share|improve this answer
    
Only issue with this is I already have a method like that to "GET" Delete.. public ActionResult Delete(int id) { using (var db = new BlogDataEntities()) { return View(db.Blogs.Find(id)); } } –  ZVenue Feb 28 '12 at 16:22
    
ahh, of course. was thinking too slowly there. you would of course need a viewmodel passed back to the HttpPost action. I'll amend my answer a tad... –  jim tollan Feb 28 '12 at 16:23
    
Same thing here.. please see my comment for the other solution.. I am not passing the blog correctly.. what am I missing? In this case, the deletedBlog is a null when its getting passed to the method.. why would the model not get passed on click on the delete button? –  ZVenue Feb 28 '12 at 16:33
    
what does your razor view code look like in the Delete.cshtml. pop that in your question as i think it my help a lot –  jim tollan Feb 28 '12 at 16:38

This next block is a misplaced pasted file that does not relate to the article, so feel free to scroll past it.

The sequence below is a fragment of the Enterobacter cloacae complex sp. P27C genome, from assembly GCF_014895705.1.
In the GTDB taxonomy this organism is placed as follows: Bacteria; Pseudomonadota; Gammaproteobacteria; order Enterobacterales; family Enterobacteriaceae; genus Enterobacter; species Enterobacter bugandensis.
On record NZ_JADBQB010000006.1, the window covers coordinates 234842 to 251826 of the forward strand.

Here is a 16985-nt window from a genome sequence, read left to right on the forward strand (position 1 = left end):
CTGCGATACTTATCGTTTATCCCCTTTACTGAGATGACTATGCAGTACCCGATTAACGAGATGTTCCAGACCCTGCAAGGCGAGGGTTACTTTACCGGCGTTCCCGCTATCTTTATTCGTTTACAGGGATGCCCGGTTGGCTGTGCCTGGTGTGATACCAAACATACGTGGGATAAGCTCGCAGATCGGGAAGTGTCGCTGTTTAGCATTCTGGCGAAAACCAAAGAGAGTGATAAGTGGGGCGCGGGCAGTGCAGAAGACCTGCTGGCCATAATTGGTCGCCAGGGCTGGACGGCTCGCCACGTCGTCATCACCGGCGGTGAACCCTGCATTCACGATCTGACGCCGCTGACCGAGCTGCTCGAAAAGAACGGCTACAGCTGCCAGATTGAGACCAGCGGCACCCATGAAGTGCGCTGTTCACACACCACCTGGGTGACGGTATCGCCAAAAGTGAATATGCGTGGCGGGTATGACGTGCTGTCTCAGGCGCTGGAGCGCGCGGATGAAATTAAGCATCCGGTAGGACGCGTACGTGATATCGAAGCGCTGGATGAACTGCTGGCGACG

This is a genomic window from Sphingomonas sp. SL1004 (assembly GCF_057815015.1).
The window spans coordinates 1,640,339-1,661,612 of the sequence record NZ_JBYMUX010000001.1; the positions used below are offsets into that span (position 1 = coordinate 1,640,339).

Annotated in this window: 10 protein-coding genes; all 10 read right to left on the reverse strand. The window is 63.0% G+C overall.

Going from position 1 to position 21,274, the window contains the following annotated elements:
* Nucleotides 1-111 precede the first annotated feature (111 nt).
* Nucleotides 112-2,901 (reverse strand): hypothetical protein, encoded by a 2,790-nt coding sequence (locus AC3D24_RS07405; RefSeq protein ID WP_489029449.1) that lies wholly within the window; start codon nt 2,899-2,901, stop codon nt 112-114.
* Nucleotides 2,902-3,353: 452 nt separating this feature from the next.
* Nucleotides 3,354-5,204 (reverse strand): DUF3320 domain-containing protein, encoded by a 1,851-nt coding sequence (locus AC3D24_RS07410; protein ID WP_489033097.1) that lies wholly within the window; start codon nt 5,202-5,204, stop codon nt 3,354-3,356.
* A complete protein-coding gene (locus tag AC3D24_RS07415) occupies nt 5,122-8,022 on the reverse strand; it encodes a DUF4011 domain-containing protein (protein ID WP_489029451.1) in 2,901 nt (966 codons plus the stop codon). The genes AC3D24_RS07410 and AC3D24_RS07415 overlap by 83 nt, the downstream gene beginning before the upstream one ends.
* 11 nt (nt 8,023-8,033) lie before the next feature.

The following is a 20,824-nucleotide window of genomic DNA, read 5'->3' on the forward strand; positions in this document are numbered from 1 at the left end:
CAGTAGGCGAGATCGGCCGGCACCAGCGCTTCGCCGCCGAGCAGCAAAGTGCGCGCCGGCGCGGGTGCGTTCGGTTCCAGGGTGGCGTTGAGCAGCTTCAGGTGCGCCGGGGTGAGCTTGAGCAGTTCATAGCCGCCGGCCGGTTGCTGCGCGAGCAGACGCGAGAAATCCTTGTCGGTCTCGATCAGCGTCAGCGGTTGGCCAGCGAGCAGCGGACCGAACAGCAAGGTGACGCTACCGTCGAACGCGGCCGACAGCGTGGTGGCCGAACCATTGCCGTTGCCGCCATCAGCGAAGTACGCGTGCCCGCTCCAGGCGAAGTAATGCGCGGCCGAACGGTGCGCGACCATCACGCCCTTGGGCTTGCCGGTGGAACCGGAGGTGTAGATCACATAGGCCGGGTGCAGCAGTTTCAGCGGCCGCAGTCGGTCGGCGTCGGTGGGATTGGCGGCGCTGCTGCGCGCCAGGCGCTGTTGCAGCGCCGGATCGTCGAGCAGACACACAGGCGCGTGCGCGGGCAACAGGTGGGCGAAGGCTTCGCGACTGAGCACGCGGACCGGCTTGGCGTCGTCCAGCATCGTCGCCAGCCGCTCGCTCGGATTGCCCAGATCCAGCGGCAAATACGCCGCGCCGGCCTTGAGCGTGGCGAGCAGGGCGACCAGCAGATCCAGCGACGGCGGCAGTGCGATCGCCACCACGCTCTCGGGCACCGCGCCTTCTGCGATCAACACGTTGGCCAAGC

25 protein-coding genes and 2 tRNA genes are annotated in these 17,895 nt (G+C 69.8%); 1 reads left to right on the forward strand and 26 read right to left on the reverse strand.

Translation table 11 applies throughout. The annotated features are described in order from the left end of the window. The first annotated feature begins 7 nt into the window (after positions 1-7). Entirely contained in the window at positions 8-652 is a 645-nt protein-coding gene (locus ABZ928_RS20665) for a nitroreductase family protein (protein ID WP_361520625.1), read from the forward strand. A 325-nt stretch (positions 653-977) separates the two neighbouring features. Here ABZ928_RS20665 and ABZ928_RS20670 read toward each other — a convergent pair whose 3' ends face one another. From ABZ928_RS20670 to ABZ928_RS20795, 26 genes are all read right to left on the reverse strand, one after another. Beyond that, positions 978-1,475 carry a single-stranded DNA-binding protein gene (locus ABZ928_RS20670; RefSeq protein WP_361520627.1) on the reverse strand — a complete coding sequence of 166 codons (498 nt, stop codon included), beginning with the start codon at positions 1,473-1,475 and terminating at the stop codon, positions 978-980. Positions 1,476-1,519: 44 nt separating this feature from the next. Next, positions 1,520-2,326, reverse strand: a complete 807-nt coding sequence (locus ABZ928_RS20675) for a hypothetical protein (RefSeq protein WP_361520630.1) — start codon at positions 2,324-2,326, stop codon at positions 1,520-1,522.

Please see OP Edit. Yes it is true that blog model is not being passed.. but Edit view code and action code works the same way and Edit action works fine.. it gets the blog model passed.. Delete code is very similar if you look at the code in the sample.. but still the blog is not being passed.. is there a way to force the view to pass the model to controller... –  ZVenue Feb 28 '12 at 16:57
show 1 more comment

The blog parameter in your Delete Action is null most likely because you are only posting the blog's id, not the entire blog object. I would either modify the Delete Action to accept just the id (per Dismissile's answer), or modify the Delete View to post the entire blog object and remove the id from the Action (since it belongs to the blog object):

[HttpPost]
public ActionResult Delete(Blog blog)
{
    try
    {
        using (var db = new BlogDataEntities())
        {
            db.Entry(blog).State = System.Data.EntityState.Deleted;
            db.SaveChanges();
        }
        return RedirectToAction("Index");
    }
    catch
    {
        return View();
    }
}
share|improve this answer
    
The code does not clearly say its posting Id or blog .. its just a delete button .. please see Edit in OP. Edit has the similar code and it passes the blog successfully. –  ZVenue Feb 28 '12 at 16:58